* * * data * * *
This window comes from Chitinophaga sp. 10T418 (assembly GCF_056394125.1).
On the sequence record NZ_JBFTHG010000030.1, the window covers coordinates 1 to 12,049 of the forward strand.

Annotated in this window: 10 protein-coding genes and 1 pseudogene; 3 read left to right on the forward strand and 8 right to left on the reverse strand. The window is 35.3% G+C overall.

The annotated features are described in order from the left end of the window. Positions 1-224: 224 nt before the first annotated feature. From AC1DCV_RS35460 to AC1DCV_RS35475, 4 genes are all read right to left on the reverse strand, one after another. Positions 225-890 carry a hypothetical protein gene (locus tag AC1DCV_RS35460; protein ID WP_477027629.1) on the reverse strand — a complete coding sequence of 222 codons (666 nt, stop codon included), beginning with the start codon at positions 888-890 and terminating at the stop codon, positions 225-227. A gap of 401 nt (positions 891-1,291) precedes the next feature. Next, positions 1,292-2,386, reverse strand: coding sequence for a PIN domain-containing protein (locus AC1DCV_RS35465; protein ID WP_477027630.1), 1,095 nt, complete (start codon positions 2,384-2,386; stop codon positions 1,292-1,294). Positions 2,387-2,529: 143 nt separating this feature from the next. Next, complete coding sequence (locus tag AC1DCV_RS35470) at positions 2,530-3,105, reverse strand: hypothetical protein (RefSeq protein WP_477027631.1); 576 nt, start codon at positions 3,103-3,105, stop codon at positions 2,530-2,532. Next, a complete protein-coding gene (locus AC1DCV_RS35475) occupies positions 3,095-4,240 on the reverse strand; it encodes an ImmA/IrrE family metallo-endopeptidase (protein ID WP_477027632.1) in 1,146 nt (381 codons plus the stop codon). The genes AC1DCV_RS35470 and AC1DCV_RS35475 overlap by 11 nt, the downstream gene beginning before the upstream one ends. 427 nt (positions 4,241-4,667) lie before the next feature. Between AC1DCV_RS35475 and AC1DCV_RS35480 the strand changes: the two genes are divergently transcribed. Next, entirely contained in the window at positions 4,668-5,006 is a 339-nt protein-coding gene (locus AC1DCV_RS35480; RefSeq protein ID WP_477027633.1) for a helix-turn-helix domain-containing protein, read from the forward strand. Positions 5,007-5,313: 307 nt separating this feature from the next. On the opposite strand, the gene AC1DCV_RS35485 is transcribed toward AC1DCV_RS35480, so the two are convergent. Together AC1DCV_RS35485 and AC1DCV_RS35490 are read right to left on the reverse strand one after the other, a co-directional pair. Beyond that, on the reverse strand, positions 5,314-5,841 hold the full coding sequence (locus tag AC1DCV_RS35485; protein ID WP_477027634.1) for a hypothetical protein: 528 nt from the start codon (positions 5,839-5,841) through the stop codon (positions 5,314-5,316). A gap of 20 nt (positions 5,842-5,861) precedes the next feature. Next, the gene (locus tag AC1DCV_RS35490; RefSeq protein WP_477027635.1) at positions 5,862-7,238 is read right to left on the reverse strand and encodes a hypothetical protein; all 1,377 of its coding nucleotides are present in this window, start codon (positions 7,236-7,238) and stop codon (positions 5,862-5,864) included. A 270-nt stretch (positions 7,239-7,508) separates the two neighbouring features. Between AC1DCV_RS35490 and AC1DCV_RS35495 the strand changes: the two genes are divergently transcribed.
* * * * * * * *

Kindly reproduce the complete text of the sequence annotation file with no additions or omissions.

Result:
This window comes from Chitinophaga sp. 10T418 (assembly GCF_056394125.1).
On the sequence record NZ_JBFTHG010000030.1, the window covers coordinates 1 to 12,049 of the forward strand.

Annotated in this window: 10 protein-coding genes and 1 pseudogene; 3 read left to right on the forward strand and 8 right to left on the reverse strand. The window is 35.3% G+C overall.

The annotated features are described in order from the left end of the window. Positions 1-224: 224 nt before the first annotated feature. From AC1DCV_RS35460 to AC1DCV_RS35475, 4 genes are all read right to left on the reverse strand, one after another. Positions 225-890 carry a hypothetical protein gene (locus tag AC1DCV_RS35460; protein ID WP_477027629.1) on the reverse strand — a complete coding sequence of 222 codons (666 nt, stop codon included), beginning with the start codon at positions 888-890 and terminating at the stop codon, positions 225-227. A gap of 401 nt (positions 891-1,291) precedes the next feature. Next, positions 1,292-2,386, reverse strand: coding sequence for a PIN domain-containing protein (locus AC1DCV_RS35465; protein ID WP_477027630.1), 1,095 nt, complete (start codon positions 2,384-2,386; stop codon positions 1,292-1,294). Positions 2,387-2,529: 143 nt separating this feature from the next. Next, complete coding sequence (locus tag AC1DCV_RS35470) at positions 2,530-3,105, reverse strand: hypothetical protein (RefSeq protein WP_477027631.1); 576 nt, start codon at positions 3,103-3,105, stop codon at positions 2,530-2,532. Next, a complete protein-coding gene (locus AC1DCV_RS35475) occupies positions 3,095-4,240 on the reverse strand; it encodes an ImmA/IrrE family metallo-endopeptidase (protein ID WP_477027632.1) in 1,146 nt (381 codons plus the stop codon). The genes AC1DCV_RS35470 and AC1DCV_RS35475 overlap by 11 nt, the downstream gene beginning before the upstream one ends. 427 nt (positions 4,241-4,667) lie before the next feature. Between AC1DCV_RS35475 and AC1DCV_RS35480 the strand changes: the two genes are divergently transcribed. Next, entirely contained in the window at positions 4,668-5,006 is a 339-nt protein-coding gene (locus AC1DCV_RS35480; RefSeq protein ID WP_477027633.1) for a helix-turn-helix domain-containing protein, read from the forward strand. Positions 5,007-5,313: 307 nt separating this feature from the next. On the opposite strand, the gene AC1DCV_RS35485 is transcribed toward AC1DCV_RS35480, so the two are convergent. Together AC1DCV_RS35485 and AC1DCV_RS35490 are read right to left on the reverse strand one after the other, a co-directional pair. Beyond that, on the reverse strand, positions 5,314-5,841 hold the full coding sequence (locus tag AC1DCV_RS35485; protein ID WP_477027634.1) for a hypothetical protein: 528 nt from the start codon (positions 5,839-5,841) through the stop codon (positions 5,314-5,316). A gap of 20 nt (positions 5,842-5,861) precedes the next feature. Next, the gene (locus tag AC1DCV_RS35490; RefSeq protein WP_477027635.1) at positions 5,862-7,238 is read right to left on the reverse strand and encodes a hypothetical protein; all 1,377 of its coding nucleotides are present in this window, start codon (positions 7,236-7,238) and stop codon (positions 5,862-5,864) included. A 270-nt stretch (positions 7,239-7,508) separates the two neighbouring features. Between AC1DCV_RS35490 and AC1DCV_RS35495 the strand changes: the two genes are divergently transcribed.